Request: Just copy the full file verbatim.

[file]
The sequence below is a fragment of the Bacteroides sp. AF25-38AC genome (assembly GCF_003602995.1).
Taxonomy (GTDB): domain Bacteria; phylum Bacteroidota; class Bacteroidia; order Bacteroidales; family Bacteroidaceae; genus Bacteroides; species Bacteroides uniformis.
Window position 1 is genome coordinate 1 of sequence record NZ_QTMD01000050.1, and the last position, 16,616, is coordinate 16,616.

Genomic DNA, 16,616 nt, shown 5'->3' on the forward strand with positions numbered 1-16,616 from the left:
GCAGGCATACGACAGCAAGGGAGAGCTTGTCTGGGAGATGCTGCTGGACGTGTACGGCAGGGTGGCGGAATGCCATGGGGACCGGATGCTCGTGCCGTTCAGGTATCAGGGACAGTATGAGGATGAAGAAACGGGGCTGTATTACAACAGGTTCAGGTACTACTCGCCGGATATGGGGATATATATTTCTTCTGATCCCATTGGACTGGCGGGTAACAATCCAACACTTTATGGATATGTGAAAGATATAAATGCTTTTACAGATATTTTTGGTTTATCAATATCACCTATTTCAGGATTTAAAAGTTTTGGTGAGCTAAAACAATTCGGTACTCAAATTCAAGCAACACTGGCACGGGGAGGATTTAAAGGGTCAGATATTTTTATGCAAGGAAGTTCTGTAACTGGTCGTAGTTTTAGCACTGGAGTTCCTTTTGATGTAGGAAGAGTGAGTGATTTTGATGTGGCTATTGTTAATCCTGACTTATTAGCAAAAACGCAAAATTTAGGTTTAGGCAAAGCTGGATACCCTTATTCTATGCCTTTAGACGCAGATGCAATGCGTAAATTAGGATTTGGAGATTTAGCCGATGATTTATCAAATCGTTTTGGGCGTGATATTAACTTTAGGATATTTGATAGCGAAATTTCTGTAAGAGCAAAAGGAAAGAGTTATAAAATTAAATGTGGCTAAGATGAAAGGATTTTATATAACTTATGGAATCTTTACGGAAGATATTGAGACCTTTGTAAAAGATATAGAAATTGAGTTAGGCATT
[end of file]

The sequence below is a fragment of the Bacteroides sp. AF25-38AC genome (assembly GCF_003602995.1).
Taxonomy (GTDB): domain Bacteria; phylum Bacteroidota; class Bacteroidia; order Bacteroidales; family Bacteroidaceae; genus Bacteroides; species Bacteroides uniformis.
Window position 1 is genome coordinate 1 of sequence record NZ_QTMD01000050.1, and the last position, 16,616, is coordinate 16,616.

Genomic DNA, 16,616 nt, shown 5'->3' on the forward strand with positions numbered 1-16,616 from the left:
GCAGGCATACGACAGCAAGGGAGAGCTTGTCTGGGAGATGCTGCTGGACGTGTACGGCAGGGTGGCGGAATGCCATGGGGACCGGATGCTCGTGCCGTTCAGGTATCAGGGACAGTATGAGGATGAAGAAACGGGGCTGTATTACAACAGGTTCAGGTACTACTCGCCGGATATGGGGATATATATTTCTTCTGATCCCATTGGACTGGCGGGTAACAATCCAACACTTTATGGATATGTGAAAGATATAAATGCTTTTACAGATATTTTTGGTTTATCAATATCACCTATTTCAGGATTTAAAAGTTTTGGTGAGCTAAAACAATTCGGTACTCAAATTCAAGCAACACTGGCACGGGGAGGATTTAAAGGGTCAGATATTTTTATGCAAGGAAGTTCTGTAACTGGTCGTAGTTTTAGCACTGGAGTTCCTTTTGATGTAGGAAGAGTGAGTGATTTTGATGTGGCTATTGTTAATCCTGACTTATTAGCAAAAACGCAAAATTTAGGTTTAGGCAAAGCTGGATACCCTTATTCTATGCCTTTAGACGCAGATGCAATGCGTAAATTAGGATTTGGAGATTTAGCCGATGATTTATCAAATCGTTTTGGGCGTGATATTAACTTTAGGATATTTGATAGCGAAATTTCTGTAAGAGCAAAAGGAAAGAGTTATAAAATTAAATGTGGCTAAGATGAAAGGATTTTATATAACTTATGGAATCTTTACGGAAGATATTGAGACCTTTGTAAAAGATATAGAAATTGAGTTAGGCATT